By Caroline Spencer
The latest lockdown has seen dramatic changes for animal shelters in Galway.
Galway SPCA has seen a staggering increase of animal abandonments in the past year.
The charity’s shops have had to close under the current Level-5 restrictions. People are being urged not to donate animal supplies due to the high volumes of donations. Office workers have had to work remotely.
With the current restrictions, adoptions are harder to facilitate for the shelter. Volunteers and visitors are not able to enter the premises. Potential forever families can fill out adoption forms online.
To help mitigate the situation the shelter has begun to hold online auctions. Supporters can bid on items such as collars and animal-inspired prints, toys, and stationery. The proceeds from these auctions give a much-needed financial boom to the shelter.
There are other positive developments for Galway SPCA. NUI Galway lecturer Dr Linsey Meyers has written a book about an unruly gerbil and their hapless owner Aoife. The book is titled Mootsy and the AWFULLY big bite! The book is illustrated by eight-year-old Tara Caniffe, the very talented daughter of Dr Meyers. All profits from the book will go directly to Galway SPCA.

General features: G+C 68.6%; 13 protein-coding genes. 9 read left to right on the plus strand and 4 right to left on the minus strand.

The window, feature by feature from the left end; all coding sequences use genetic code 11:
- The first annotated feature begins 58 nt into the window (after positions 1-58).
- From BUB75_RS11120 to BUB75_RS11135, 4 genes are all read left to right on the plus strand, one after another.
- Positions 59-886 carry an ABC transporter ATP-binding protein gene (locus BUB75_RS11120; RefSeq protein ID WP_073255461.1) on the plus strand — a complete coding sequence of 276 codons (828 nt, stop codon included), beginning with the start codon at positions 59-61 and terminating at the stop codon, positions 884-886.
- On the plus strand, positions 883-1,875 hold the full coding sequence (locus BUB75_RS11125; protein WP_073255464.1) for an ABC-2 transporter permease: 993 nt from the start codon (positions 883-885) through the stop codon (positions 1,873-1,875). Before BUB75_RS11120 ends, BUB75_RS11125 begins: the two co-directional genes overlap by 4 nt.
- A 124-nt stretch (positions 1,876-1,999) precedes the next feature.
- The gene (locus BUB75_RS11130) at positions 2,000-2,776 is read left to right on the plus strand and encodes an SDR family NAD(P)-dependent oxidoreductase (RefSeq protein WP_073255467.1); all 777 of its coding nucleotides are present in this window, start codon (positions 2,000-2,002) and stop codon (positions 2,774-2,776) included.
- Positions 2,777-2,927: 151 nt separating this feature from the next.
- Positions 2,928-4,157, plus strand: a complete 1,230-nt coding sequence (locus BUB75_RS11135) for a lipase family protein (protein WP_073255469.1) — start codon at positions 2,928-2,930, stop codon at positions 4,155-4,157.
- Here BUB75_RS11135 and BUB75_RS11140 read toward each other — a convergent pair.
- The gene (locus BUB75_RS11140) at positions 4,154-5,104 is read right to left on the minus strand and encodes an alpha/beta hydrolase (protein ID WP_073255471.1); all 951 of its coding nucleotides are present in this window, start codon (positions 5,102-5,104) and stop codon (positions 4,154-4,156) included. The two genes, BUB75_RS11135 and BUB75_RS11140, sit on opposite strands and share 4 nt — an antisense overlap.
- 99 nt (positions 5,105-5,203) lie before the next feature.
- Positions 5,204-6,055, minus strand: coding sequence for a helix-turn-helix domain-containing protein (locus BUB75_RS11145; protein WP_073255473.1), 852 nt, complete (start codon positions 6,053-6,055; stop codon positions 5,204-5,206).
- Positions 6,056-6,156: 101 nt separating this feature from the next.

The recent Christmas period saw an increase in pet adoptions. However, according to perennial reports, in the early year period the rate of animal abandonment rises.
During prolonged lockdowns, many people are adopting animals on a whim. As the realities of caring for a pet come hit home, owners are increasingly surrendering animals at shelters. In too many cases, animals are abandoned completely.
Galway SPCA is sadly not alone in dealing with an influx of animal abandonments in the past year.
In late 2020, footage of a dog being tied to a gate and abandoned spread across the country. The dog, named Beau, was tied to the Dogs Trust gate overnight for seven hours.
The charity publicly beseeched pet owners to ask for help if they wanted to surrender their pets. Abandoning pets like Beau can lead to terrible health problems that require expensive treatments.
A statement from the charity over the incident states “we fear our veterinary costs will be even higher in 2021 and will be relying on the generosity of the dog-loving public”.
Galway SPCA is also asking people who are considering giving up their pets to get in touch. With lowering temperatures many animals are vulnerable to the elements. Despite the reduced space and resources, the Galway SPCA remains committed to caring for animals and finding families for them. “Please remember pets are for life not just pandemics.”